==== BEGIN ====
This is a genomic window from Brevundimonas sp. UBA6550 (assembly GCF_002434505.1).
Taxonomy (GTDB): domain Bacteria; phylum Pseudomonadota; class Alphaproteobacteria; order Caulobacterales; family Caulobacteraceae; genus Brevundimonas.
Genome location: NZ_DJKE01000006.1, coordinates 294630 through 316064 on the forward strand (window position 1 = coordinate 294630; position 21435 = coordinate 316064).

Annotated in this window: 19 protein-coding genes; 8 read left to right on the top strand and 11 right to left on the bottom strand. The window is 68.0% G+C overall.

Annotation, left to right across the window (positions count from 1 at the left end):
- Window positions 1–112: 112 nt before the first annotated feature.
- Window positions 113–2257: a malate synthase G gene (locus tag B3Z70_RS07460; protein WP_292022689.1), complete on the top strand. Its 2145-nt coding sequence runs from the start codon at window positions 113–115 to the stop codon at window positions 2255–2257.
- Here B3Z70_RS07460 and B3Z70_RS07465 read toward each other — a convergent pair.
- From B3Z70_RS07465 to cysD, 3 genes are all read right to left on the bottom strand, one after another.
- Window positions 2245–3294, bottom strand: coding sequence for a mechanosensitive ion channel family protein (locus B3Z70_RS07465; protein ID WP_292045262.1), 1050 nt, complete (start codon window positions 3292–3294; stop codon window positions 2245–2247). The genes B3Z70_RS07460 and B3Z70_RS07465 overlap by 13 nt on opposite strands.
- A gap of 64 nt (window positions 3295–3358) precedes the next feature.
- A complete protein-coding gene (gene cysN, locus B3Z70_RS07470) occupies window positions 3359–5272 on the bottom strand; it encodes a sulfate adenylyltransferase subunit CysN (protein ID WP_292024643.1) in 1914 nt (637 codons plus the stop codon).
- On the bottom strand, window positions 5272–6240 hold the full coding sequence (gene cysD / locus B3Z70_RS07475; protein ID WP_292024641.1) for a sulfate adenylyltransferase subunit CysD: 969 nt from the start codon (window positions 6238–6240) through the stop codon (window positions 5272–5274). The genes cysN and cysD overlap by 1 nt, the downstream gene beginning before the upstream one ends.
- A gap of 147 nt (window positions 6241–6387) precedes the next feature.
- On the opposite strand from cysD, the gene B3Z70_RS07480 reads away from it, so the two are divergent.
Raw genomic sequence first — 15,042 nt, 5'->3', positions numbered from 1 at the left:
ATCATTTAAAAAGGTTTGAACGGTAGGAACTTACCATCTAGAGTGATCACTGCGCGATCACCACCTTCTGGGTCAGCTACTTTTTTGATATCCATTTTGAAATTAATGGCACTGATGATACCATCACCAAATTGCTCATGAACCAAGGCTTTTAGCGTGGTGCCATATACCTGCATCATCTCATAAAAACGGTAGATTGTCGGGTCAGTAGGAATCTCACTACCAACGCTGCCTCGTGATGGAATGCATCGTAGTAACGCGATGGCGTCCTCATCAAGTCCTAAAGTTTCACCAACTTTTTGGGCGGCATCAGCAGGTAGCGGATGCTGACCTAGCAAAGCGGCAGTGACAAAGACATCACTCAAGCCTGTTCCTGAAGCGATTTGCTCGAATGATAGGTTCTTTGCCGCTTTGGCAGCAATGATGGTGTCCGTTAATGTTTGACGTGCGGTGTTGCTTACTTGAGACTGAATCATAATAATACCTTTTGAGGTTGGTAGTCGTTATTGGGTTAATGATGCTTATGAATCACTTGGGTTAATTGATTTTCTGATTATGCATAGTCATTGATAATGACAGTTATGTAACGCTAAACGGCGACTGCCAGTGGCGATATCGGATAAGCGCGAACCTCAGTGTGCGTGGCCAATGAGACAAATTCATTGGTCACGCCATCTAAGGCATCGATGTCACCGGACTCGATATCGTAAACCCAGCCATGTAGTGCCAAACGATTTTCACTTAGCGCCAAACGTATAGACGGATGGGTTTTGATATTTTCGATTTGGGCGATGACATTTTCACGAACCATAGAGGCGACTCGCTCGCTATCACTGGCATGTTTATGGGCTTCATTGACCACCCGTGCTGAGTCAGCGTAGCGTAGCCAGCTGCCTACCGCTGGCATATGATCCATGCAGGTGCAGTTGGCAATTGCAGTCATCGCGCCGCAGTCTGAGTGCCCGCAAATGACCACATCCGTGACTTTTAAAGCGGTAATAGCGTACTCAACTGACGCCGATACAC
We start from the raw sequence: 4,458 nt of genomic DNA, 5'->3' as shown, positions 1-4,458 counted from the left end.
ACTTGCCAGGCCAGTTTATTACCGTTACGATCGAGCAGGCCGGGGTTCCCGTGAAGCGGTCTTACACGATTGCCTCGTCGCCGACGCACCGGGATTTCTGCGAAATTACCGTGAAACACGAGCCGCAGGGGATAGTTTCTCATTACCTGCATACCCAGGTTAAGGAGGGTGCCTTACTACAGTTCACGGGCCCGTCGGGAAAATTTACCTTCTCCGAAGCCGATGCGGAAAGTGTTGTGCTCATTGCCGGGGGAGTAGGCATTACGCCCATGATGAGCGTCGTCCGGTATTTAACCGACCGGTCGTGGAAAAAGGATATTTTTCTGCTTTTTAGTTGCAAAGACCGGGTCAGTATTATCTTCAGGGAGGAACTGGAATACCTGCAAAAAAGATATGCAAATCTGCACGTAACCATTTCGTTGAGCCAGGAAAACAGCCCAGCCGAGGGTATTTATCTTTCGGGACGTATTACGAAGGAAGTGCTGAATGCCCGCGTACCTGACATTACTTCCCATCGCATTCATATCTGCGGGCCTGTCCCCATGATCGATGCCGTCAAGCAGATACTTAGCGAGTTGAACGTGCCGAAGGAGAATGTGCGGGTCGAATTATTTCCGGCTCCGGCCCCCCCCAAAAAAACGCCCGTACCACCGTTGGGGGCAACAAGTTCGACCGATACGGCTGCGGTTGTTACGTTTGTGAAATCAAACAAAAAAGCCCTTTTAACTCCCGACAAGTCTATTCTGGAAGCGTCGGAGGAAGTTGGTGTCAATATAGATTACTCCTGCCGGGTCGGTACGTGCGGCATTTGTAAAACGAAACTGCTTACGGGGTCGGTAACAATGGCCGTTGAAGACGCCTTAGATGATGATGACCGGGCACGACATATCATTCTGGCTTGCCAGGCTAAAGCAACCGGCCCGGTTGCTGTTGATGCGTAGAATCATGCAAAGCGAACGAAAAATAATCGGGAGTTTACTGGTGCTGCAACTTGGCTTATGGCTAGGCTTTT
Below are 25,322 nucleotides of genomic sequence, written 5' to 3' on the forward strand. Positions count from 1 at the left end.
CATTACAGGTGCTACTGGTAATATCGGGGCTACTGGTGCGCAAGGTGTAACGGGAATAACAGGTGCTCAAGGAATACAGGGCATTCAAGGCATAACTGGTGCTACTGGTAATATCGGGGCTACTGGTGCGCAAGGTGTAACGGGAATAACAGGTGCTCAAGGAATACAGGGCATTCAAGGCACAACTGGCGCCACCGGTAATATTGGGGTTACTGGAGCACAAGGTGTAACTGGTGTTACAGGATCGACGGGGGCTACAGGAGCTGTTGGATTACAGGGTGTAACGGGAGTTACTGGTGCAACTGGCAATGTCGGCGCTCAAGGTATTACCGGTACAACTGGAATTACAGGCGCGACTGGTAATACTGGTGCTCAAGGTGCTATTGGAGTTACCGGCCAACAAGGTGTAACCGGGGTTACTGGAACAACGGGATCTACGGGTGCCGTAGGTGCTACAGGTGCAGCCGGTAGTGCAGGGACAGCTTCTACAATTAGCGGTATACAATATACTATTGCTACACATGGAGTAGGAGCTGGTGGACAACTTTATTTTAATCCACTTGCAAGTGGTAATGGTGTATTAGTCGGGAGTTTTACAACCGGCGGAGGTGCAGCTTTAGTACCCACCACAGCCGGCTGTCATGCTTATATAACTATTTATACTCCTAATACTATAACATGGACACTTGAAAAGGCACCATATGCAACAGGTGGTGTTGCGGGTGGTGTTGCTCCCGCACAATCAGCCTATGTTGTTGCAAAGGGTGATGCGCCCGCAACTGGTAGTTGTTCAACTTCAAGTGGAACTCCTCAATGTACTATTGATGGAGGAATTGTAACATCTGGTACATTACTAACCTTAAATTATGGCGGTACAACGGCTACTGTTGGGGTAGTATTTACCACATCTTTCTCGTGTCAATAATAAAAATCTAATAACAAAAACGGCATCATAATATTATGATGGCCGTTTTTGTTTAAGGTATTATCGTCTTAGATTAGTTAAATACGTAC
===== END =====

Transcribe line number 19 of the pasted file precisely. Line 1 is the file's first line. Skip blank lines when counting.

ACTTGCCAGGCCAGTTTATTACCGTTACGATCGAGCAGGCCGGGGTTCCCGTGAAGCGGTCTTACACGATTGCCTCGTCGCCGACGCACCGGGATTTCTGCGAAATTACCGTGAAACACGAGCCGCAGGGGATAGTTTCTCATTACCTGCATACCCAGGTTAAGGAGGGTGCCTTACTACAGTTCACGGGCCCGTCGGGAAAATTTACCTTCTCCGAAGCCGATGCGGAAAGTGTTGTGCTCATTGCCGGGGGAGTAGGCATTACGCCCATGATGAGCGTCGTCCGGTATTTAACCGACCGGTCGTGGAAAAAGGATATTTTTCTGCTTTTTAGTTGCAAAGACCGGGTCAGTATTATCTTCAGGGAGGAACTGGAATACCTGCAAAAAAGATATGCAAATCTGCACGTAACCATTTCGTTGAGCCAGGAAAACAGCCCAGCCGAGGGTATTTATCTTTCGGGACGTATTACGAAGGAAGTGCTGAATGCCCGCGTACCTGACATTACTTCCCATCGCATTCATATCTGCGGGCCTGTCCCCATGATCGATGCCGTCAAGCAGATACTTAGCGAGTTGAACGTGCCGAAGGAGAATGTGCGGGTCGAATTATTTCCGGCTCCGGCCCCCCCCAAAAAAACGCCCGTACCACCGTTGGGGGCAACAAGTTCGACCGATACGGCTGCGGTTGTTACGTTTGTGAAATCAAACAAAAAAGCCCTTTTAACTCCCGACAAGTCTATTCTGGAAGCGTCGGAGGAAGTTGGTGTCAATATAGATTACTCCTGCCGGGTCGGTACGTGCGGCATTTGTAAAACGAAACTGCTTACGGGGTCGGTAACAATGGCCGTTGAAGACGCCTTAGATGATGATGACCGGGCACGACATATCATTCTGGCTTGCCAGGCTAAAGCAACCGGCCCGGTTGCTGTTGATGCGTAGAATCATGCAAAGCGAACGAAAAATAATCGGGAGTTTACTGGTGCTGCAACTTGGCTTATGGCTAGGCTTTT